Biodiversity in China is an opportunity for global food security
During a press conference at the British Science Festival, British Science Association presented research results proving that climate change undermines global food security. However, the rich flora of China could become essential for supporting future food security.
A team of scientists from Birmingham University and their Chinese counterparts identified 871 wild native species of plants growing in China. Those plants have the potential to adjust and maintain 28 kinds of crops which are of importance on a global scale, including rice, wheat, soybean, sorghum, bananas, apples, citrus fruits, grapes, stone fruits and millet. 42% of those plant species, called crop wild relatives (CWR), occur in China only.
CWR as a solution to providing food security
Crop wild relatives (CWR) are relatively wild plants which are closely related to domestic crop plants. Their geographic origins can be traced to regions known as Vavilov Centers, or the areas where a group of domesticated or wild organisms evolved to diversify their characteristic properties using evolution. CWR, or the wild relatives of crops, are increasingly becoming a key resource helping to improve the quality of agricultural production and maintain sustainable agricultural ecosystems.
Why are CWR a good basis?
Crop wild relatives are very similar and closely connected genetically to popular crops, which are important for social and economical reasons, such as food products, fodder and feeding stuff, healing plants, ornamental plants, spices, forest species, and industrial plants, such as oils and raw materials for the textile industry. Thus, CWR may have an impact on the development of those crucial plants. An example is transferring the adaptive features of the wild species, which might prove useful in difficult climates, when water supply is low or the soil is lacking in nutrients. CWR may also be used to improve the properties of the plant or to increase the resistance of the plant to diseases and pest.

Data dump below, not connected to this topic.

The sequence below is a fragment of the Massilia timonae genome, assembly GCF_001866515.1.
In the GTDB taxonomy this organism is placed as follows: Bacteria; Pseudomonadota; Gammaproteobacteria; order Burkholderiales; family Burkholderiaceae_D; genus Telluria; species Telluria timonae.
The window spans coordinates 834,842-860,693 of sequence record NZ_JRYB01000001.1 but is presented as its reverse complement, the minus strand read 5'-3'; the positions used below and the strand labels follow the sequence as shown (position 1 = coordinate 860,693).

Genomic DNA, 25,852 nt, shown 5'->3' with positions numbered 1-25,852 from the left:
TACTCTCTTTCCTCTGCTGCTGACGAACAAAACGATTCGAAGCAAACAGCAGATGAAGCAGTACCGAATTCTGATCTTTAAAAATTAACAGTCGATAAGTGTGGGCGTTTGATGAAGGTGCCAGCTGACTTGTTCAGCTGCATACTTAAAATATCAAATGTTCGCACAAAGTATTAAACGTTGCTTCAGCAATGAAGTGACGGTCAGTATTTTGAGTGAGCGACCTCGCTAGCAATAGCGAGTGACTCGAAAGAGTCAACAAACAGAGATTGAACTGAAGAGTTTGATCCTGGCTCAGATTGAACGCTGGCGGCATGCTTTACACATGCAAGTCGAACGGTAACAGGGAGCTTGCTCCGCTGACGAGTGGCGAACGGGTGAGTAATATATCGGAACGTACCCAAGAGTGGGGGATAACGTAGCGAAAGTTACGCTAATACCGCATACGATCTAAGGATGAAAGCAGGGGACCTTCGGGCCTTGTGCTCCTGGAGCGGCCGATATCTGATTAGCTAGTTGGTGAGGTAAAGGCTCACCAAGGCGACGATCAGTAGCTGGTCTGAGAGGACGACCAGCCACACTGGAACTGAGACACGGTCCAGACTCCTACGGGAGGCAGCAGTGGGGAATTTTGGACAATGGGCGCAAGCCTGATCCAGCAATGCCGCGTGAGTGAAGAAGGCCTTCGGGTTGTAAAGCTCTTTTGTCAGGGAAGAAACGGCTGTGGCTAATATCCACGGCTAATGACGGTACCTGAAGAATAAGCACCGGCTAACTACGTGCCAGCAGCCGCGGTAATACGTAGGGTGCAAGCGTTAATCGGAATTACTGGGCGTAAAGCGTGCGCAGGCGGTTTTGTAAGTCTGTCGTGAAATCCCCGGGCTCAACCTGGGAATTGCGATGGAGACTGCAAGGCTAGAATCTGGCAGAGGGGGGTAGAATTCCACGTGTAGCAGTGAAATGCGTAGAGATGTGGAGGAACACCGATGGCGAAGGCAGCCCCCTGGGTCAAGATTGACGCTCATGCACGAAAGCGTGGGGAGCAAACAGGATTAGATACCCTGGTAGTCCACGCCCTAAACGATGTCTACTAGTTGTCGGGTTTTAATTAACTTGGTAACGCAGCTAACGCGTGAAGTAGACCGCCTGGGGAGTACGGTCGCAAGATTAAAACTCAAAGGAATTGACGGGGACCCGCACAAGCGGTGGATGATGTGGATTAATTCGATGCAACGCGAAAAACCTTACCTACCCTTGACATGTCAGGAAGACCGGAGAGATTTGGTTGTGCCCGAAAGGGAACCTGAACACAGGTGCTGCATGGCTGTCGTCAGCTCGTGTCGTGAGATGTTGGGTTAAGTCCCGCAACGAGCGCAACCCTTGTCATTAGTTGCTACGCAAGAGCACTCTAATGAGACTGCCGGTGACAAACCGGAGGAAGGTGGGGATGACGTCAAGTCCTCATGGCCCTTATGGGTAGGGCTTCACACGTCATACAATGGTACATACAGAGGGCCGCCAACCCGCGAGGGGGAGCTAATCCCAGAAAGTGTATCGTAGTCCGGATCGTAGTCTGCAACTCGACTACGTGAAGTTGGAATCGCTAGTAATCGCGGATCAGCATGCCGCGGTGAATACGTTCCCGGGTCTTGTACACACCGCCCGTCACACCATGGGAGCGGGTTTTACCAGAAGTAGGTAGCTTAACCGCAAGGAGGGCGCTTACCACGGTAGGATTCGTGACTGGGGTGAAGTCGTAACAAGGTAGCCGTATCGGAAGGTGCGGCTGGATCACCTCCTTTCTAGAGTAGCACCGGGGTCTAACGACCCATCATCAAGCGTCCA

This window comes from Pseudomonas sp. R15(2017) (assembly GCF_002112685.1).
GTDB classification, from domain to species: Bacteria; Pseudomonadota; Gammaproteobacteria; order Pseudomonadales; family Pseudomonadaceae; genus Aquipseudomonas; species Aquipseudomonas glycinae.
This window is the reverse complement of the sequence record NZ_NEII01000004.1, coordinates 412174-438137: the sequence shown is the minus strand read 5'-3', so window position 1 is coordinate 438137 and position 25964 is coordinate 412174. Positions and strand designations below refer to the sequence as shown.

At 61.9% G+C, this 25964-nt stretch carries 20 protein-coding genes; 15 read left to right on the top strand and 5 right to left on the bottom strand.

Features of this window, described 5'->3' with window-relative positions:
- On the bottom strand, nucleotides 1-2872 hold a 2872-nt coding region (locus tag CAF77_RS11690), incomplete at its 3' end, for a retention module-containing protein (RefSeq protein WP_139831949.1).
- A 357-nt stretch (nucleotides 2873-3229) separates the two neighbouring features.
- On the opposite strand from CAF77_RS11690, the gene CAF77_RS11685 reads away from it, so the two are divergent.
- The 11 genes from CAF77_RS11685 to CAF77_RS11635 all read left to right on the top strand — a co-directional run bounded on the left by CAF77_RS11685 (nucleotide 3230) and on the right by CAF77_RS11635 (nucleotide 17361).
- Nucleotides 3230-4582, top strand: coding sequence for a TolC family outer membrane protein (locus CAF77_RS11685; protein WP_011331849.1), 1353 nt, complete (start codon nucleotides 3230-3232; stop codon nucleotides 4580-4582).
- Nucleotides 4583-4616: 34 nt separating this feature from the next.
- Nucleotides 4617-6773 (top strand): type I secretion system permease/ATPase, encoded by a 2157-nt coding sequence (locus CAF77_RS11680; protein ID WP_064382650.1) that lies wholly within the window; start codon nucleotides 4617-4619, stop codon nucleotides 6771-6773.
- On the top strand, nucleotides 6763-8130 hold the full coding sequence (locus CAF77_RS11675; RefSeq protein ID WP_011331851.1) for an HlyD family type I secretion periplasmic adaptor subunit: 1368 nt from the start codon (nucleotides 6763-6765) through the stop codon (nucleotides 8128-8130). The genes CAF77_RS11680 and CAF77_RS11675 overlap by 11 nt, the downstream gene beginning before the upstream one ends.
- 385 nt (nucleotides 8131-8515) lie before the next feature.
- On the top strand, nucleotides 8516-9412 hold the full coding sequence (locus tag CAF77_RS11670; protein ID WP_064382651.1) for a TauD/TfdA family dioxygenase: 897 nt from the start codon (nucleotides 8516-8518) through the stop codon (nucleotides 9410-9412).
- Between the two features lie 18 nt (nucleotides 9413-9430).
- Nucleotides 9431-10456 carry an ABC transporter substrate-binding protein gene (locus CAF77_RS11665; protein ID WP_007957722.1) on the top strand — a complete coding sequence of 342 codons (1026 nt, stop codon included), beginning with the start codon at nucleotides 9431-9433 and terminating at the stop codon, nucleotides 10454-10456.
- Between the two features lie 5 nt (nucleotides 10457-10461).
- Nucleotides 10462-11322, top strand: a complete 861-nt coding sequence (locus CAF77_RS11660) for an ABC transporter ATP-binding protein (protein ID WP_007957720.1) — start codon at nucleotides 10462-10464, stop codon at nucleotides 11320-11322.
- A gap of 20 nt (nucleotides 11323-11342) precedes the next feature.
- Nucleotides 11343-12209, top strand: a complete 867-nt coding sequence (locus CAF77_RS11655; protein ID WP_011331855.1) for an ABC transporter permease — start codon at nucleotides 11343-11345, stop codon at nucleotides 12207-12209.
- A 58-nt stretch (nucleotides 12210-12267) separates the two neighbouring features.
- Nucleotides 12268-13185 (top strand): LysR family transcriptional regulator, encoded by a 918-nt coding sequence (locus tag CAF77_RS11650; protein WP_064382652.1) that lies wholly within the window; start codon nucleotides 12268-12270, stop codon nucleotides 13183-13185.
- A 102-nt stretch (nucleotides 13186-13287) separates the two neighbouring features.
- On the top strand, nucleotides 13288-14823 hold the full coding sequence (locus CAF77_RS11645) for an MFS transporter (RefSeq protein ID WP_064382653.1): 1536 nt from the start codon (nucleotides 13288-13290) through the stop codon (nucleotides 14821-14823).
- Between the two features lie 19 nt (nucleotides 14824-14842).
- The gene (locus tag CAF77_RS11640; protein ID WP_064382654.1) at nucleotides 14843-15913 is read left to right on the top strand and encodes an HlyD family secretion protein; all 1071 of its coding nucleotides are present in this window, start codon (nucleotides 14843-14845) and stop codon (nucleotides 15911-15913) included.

Environmental protection and food security
The degradation of natural habitats is the main threat to CWR. Intensive deforestation is another risk factor that may lead to total eradication of the wild relatives of plants, trees and fruit shrubs. Moreover, some areas are turning into deserts due to grazing of livestock on a massive scale and rising average annual temperature, which could lead to water reservoirs and green areas drying up. The rapid industrialization of agriculture might also have a negative impact on agricultural ecosystems which function well.
China – undiscovered alimentary potential
The flora of China is very diversified, and includes over 20,000 native plant species, some of which have a rich genotype that may help improve the quality of crops. Their potential has remained unknown and unused. What is worrying is that 10% of the 871 Chinese CWR may soon become extinct. It is therefore vital to protect them, especially that China is the only place in the world where they grow.
In order to use the potential of CWR in the best manner, it is necessary to perceive them as an important element of the ecosystem, which is crucial for the environment and the agricultural activity. The presence and use of those plants, alongside the plantation types which are common, is the basis of sustainable farming. At the same time, it helps to increase food security in the world and to protect the natural environment.